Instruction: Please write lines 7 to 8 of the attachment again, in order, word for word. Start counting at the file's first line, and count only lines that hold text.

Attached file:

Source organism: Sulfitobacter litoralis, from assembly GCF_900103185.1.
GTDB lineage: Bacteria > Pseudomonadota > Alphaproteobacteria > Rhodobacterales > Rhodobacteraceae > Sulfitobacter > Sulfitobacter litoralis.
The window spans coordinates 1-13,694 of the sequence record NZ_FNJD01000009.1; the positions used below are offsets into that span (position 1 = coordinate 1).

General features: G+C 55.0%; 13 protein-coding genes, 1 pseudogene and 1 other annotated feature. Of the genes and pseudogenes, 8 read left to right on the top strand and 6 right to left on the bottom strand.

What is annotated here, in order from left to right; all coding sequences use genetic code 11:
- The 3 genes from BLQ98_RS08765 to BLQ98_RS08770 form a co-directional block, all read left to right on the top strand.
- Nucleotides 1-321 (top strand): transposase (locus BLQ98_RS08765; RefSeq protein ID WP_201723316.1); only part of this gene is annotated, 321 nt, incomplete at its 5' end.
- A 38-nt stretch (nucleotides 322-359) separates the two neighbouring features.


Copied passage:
- Nucleotides 1-321 (top strand): transposase (locus BLQ98_RS08765; RefSeq protein ID WP_201723316.1); only part of this gene is annotated, 321 nt, incomplete at its 5' end.
- A 38-nt stretch (nucleotides 322-359) separates the two neighbouring features.